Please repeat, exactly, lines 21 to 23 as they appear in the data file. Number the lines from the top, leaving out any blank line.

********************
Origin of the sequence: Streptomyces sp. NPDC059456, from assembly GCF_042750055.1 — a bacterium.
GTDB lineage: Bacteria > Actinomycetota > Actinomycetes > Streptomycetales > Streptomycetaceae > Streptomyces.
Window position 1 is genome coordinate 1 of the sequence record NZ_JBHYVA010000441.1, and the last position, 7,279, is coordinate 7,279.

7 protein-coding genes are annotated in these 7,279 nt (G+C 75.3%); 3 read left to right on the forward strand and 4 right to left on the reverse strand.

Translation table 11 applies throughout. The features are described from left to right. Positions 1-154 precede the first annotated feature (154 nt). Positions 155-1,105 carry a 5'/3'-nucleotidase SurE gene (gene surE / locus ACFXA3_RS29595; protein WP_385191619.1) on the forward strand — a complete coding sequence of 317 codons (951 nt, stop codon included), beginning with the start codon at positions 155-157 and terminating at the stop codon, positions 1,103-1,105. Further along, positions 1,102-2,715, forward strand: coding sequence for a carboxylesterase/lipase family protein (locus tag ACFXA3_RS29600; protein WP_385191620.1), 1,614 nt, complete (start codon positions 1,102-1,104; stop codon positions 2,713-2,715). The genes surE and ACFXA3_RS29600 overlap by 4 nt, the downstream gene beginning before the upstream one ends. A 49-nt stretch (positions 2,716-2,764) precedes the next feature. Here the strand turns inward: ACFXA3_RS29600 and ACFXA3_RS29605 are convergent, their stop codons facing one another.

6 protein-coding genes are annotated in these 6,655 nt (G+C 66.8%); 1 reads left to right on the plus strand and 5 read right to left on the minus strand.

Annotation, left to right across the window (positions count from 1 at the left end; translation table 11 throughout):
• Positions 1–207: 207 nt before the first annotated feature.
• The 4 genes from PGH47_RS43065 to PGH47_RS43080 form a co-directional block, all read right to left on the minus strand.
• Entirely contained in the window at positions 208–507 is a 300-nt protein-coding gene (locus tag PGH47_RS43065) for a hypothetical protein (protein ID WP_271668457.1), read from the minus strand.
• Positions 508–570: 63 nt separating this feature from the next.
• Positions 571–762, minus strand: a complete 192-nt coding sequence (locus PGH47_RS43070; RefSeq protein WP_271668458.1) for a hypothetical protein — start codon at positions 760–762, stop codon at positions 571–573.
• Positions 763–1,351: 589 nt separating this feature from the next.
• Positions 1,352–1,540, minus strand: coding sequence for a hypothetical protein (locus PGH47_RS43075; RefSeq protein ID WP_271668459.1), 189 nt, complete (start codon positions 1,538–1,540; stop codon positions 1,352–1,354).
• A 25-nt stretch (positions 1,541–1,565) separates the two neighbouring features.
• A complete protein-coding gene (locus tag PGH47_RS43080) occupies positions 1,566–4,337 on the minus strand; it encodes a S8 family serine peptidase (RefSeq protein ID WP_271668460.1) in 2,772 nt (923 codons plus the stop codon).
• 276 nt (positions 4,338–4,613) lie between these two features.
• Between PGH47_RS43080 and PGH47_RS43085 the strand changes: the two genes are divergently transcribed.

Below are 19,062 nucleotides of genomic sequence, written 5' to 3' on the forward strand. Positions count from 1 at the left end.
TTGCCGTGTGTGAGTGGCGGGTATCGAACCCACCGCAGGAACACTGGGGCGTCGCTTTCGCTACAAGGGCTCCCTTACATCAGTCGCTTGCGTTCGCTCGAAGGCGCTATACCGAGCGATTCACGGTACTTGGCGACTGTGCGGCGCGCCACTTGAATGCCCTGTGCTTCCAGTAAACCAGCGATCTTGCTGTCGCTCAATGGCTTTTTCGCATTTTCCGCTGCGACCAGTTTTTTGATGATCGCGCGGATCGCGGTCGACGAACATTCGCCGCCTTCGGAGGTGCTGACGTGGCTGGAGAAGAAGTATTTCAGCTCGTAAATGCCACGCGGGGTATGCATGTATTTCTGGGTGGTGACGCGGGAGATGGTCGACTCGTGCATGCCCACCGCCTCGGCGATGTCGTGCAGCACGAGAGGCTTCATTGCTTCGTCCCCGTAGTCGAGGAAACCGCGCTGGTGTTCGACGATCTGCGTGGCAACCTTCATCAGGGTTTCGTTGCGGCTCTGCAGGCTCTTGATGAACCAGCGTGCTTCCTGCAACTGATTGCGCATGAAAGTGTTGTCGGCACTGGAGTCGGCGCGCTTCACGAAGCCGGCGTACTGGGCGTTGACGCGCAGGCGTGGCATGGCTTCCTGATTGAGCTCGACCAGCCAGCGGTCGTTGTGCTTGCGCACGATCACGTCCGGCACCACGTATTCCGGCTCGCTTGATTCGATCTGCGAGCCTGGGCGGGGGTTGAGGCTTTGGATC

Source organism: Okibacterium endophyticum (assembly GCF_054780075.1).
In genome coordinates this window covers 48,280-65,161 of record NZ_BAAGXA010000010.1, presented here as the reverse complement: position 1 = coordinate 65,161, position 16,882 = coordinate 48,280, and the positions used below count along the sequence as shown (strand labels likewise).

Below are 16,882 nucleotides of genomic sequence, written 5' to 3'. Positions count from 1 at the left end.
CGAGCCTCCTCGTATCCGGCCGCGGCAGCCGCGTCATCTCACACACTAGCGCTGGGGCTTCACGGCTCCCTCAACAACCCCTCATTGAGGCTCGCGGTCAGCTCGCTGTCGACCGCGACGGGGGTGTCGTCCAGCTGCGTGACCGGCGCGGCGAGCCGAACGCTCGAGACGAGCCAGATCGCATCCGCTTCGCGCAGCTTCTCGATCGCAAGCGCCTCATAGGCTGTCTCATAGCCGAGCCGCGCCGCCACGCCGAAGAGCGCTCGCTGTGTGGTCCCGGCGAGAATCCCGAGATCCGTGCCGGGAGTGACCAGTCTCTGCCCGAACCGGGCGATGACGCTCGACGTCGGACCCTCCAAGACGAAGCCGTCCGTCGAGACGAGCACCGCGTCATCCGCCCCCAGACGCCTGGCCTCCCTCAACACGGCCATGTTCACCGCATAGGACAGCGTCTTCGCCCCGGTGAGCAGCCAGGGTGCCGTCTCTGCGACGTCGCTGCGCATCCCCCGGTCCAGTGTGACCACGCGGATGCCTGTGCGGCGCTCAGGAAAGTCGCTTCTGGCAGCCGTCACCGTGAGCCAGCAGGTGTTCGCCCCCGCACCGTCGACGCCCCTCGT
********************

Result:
Source organism: Okibacterium endophyticum (assembly GCF_054780075.1).
In genome coordinates this window covers 48,280-65,161 of record NZ_BAAGXA010000010.1, presented here as the reverse complement: position 1 = coordinate 65,161, position 16,882 = coordinate 48,280, and the positions used below count along the sequence as shown (strand labels likewise).

Below are 16,882 nucleotides of genomic sequence, written 5' to 3'. Positions count from 1 at the left end.